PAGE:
Playwright Glen Berger writes, "Though we rarely recognize the place, underneath the lintel is where we stand every day, every moment, of our life." In this passage, the wordsmith is exploring the idea of the lintel in relationship to the word sublime, which means a sense of awe in the presence of vastness and can be broken down into sub ("under") and limen (which is derived from "lintel"). Accordingly, we are emotionally "underneath the lintel" whenever we are overcome with a sense of the sublime.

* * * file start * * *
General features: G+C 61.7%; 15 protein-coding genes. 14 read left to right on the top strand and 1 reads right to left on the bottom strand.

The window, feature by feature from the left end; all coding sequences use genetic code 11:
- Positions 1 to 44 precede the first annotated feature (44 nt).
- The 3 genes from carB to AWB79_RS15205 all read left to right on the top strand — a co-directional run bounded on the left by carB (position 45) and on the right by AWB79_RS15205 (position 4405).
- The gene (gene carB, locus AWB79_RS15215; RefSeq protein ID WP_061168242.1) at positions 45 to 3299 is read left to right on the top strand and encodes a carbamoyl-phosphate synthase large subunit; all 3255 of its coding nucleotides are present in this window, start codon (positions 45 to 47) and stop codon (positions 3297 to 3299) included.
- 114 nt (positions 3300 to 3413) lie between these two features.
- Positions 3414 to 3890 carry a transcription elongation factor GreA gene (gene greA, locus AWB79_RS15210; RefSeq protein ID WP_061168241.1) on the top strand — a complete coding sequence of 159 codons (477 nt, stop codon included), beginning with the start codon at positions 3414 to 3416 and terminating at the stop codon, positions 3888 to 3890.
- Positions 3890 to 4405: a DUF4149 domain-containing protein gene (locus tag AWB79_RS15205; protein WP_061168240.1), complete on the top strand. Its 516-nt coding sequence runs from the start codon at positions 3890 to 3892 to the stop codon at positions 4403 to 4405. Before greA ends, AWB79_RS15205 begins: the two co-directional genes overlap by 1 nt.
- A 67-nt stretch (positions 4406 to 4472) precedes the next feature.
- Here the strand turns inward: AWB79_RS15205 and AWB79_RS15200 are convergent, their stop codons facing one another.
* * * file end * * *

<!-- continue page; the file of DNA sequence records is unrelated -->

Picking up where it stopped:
|The Temple of Horus at Edfu is an example of |
Egyptian architecture, including the post-and-lintel
doorway seen at the center of the photo.
|Stonehenge is an example of Neolithic|
Because of its prime location, the lintel became a frequent canvas for artists and visual storytellers. Below are examples of lintels that have survived hundreds of years to give us a glimpse of the past.
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